Roosevelt’s political problems were eased when Wendell Willkie became the Republican nominee for president, instead of an isolationist candidate. Willkie agreed not to make the destroyer deal an issue in the campaign.27
Outcomes of the Deal
Once the United States realized that giving Britain the destroyers would benefit both sides, negotiation began in earnest. Britain’s primary interest was getting more destroyers to fight Germany. The United States was interested in gaining bases in the Western Atlantic from which to defend U.S. shores. Each side’s overarching goal, however, was to stop Hitler.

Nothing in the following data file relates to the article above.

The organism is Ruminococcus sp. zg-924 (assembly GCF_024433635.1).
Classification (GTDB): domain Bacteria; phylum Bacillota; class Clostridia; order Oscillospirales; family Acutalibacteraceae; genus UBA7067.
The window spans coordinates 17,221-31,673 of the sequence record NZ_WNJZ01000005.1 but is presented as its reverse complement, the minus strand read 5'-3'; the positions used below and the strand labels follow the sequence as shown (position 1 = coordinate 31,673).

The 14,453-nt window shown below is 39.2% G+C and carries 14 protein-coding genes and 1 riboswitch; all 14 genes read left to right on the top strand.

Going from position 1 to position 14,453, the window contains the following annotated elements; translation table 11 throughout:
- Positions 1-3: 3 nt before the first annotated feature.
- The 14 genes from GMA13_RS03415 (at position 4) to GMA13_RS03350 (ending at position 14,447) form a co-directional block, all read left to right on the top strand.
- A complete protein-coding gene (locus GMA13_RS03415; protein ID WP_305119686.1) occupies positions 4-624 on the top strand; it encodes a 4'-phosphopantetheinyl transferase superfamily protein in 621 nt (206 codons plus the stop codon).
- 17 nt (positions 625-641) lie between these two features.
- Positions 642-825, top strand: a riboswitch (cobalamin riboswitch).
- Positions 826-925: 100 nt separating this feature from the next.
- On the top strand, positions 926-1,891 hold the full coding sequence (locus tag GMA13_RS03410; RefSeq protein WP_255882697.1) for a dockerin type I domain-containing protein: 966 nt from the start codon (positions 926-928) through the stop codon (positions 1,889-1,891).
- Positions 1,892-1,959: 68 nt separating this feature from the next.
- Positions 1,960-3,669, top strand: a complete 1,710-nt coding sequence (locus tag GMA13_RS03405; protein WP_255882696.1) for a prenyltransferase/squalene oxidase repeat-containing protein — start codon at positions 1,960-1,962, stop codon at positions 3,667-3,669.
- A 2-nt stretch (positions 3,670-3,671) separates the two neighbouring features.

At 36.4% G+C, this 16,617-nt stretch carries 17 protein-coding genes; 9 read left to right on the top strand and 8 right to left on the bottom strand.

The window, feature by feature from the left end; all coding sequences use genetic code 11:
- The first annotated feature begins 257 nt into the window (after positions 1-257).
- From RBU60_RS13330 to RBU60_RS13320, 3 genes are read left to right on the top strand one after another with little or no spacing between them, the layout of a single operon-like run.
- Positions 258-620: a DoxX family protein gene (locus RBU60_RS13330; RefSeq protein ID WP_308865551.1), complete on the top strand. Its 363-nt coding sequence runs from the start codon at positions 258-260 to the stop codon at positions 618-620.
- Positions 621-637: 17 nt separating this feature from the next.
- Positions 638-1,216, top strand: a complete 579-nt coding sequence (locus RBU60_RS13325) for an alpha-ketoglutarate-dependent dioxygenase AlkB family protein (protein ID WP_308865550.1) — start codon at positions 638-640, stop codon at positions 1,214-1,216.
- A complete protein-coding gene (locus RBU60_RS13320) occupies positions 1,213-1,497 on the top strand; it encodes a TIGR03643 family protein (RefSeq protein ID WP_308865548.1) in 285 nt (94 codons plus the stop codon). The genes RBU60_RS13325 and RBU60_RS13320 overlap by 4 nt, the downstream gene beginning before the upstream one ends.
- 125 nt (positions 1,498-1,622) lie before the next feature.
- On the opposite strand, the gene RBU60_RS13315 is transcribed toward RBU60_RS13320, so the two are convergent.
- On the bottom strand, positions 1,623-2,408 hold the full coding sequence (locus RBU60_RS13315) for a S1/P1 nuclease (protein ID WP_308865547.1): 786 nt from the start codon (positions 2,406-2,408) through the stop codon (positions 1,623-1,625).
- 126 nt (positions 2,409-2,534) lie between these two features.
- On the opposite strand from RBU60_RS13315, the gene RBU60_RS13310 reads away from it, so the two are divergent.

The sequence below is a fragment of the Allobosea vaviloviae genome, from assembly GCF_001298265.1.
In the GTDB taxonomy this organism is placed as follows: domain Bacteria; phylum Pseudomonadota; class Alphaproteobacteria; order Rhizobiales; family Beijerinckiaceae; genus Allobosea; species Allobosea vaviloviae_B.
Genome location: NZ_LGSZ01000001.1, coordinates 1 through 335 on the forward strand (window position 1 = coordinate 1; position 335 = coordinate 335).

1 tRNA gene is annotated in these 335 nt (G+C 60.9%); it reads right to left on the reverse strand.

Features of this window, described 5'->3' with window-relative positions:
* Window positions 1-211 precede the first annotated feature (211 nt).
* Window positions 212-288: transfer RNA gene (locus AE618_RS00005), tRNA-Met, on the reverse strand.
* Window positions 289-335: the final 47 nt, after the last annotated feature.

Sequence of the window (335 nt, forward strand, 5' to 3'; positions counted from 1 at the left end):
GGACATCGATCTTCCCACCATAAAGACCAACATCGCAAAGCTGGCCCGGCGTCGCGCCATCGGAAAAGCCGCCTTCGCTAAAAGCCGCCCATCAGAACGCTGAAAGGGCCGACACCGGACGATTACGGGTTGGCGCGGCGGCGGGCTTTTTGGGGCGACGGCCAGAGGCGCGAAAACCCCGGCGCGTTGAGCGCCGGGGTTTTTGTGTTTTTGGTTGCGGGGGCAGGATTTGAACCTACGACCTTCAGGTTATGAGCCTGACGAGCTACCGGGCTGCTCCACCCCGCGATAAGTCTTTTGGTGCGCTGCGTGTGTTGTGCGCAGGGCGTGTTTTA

In the end, Britain got 50 World War I–era destroyers — known as “four-stackers” or “four-pipers” — from the United States.28 The ships were old, outmoded, and had poor handling qualities, but as Admiral George Creasy, British Director of Anti-Submarine Warfare, later said, “Any destroyer that could steam, shoot, and drop depth charges was worth its weight in gold … in the autumn of 1940.”29 The destroyers had a powerful effect on the morale of the British people, who, in their darkest hour, felt that the American people supported them. On 06 September 1940, the first eight destroyers, fully loaded with ammunition, food, and other stores, sailed for Canada, where the ships were transferred to Royal Navy crews.30 In giving up the destroyers, the United States gained a stronger ally who would fight Hitler all the more effectively before it entered the war.